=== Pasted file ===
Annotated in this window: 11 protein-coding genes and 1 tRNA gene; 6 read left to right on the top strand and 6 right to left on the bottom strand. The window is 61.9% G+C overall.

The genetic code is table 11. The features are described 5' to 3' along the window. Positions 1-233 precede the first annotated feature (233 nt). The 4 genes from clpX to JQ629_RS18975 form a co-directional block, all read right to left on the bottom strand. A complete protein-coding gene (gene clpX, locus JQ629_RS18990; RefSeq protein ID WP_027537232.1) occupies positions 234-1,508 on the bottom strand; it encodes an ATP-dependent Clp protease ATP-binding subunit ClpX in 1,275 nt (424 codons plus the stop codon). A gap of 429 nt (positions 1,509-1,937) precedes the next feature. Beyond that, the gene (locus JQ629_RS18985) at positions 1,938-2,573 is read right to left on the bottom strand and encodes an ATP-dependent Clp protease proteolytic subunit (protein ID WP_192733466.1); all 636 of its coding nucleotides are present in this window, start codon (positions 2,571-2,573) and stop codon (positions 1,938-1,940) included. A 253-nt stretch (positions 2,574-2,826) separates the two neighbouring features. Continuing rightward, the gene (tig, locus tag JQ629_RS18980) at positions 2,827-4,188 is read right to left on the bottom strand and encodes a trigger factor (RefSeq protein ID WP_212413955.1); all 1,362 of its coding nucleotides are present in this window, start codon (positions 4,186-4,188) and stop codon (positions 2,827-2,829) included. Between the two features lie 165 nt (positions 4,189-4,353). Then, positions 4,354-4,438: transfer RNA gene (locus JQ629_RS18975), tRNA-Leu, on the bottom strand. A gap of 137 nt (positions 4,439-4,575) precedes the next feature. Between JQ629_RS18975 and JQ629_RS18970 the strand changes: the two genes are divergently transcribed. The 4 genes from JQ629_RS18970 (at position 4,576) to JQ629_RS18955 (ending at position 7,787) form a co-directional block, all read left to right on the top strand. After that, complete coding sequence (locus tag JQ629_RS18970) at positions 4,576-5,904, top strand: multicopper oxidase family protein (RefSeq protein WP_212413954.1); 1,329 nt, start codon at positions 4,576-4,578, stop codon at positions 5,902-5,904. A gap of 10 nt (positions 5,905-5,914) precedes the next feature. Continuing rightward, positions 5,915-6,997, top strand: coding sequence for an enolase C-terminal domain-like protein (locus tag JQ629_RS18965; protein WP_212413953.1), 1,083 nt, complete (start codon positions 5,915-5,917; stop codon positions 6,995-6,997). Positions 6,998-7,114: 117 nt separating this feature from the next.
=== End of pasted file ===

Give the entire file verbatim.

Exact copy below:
Annotated in this window: 11 protein-coding genes and 1 tRNA gene; 6 read left to right on the top strand and 6 right to left on the bottom strand. The window is 61.9% G+C overall.

The genetic code is table 11. The features are described 5' to 3' along the window. Positions 1-233 precede the first annotated feature (233 nt). The 4 genes from clpX to JQ629_RS18975 form a co-directional block, all read right to left on the bottom strand. A complete protein-coding gene (gene clpX, locus JQ629_RS18990; RefSeq protein ID WP_027537232.1) occupies positions 234-1,508 on the bottom strand; it encodes an ATP-dependent Clp protease ATP-binding subunit ClpX in 1,275 nt (424 codons plus the stop codon). A gap of 429 nt (positions 1,509-1,937) precedes the next feature. Beyond that, the gene (locus JQ629_RS18985) at positions 1,938-2,573 is read right to left on the bottom strand and encodes an ATP-dependent Clp protease proteolytic subunit (protein ID WP_192733466.1); all 636 of its coding nucleotides are present in this window, start codon (positions 2,571-2,573) and stop codon (positions 1,938-1,940) included. A 253-nt stretch (positions 2,574-2,826) separates the two neighbouring features. Continuing rightward, the gene (tig, locus tag JQ629_RS18980) at positions 2,827-4,188 is read right to left on the bottom strand and encodes a trigger factor (RefSeq protein ID WP_212413955.1); all 1,362 of its coding nucleotides are present in this window, start codon (positions 4,186-4,188) and stop codon (positions 2,827-2,829) included. Between the two features lie 165 nt (positions 4,189-4,353). Then, positions 4,354-4,438: transfer RNA gene (locus JQ629_RS18975), tRNA-Leu, on the bottom strand. A gap of 137 nt (positions 4,439-4,575) precedes the next feature. Between JQ629_RS18975 and JQ629_RS18970 the strand changes: the two genes are divergently transcribed. The 4 genes from JQ629_RS18970 (at position 4,576) to JQ629_RS18955 (ending at position 7,787) form a co-directional block, all read left to right on the top strand. After that, complete coding sequence (locus tag JQ629_RS18970) at positions 4,576-5,904, top strand: multicopper oxidase family protein (RefSeq protein WP_212413954.1); 1,329 nt, start codon at positions 4,576-4,578, stop codon at positions 5,902-5,904. A gap of 10 nt (positions 5,905-5,914) precedes the next feature. Continuing rightward, positions 5,915-6,997, top strand: coding sequence for an enolase C-terminal domain-like protein (locus tag JQ629_RS18965; protein WP_212413953.1), 1,083 nt, complete (start codon positions 5,915-5,917; stop codon positions 6,995-6,997). Positions 6,998-7,114: 117 nt separating this feature from the next.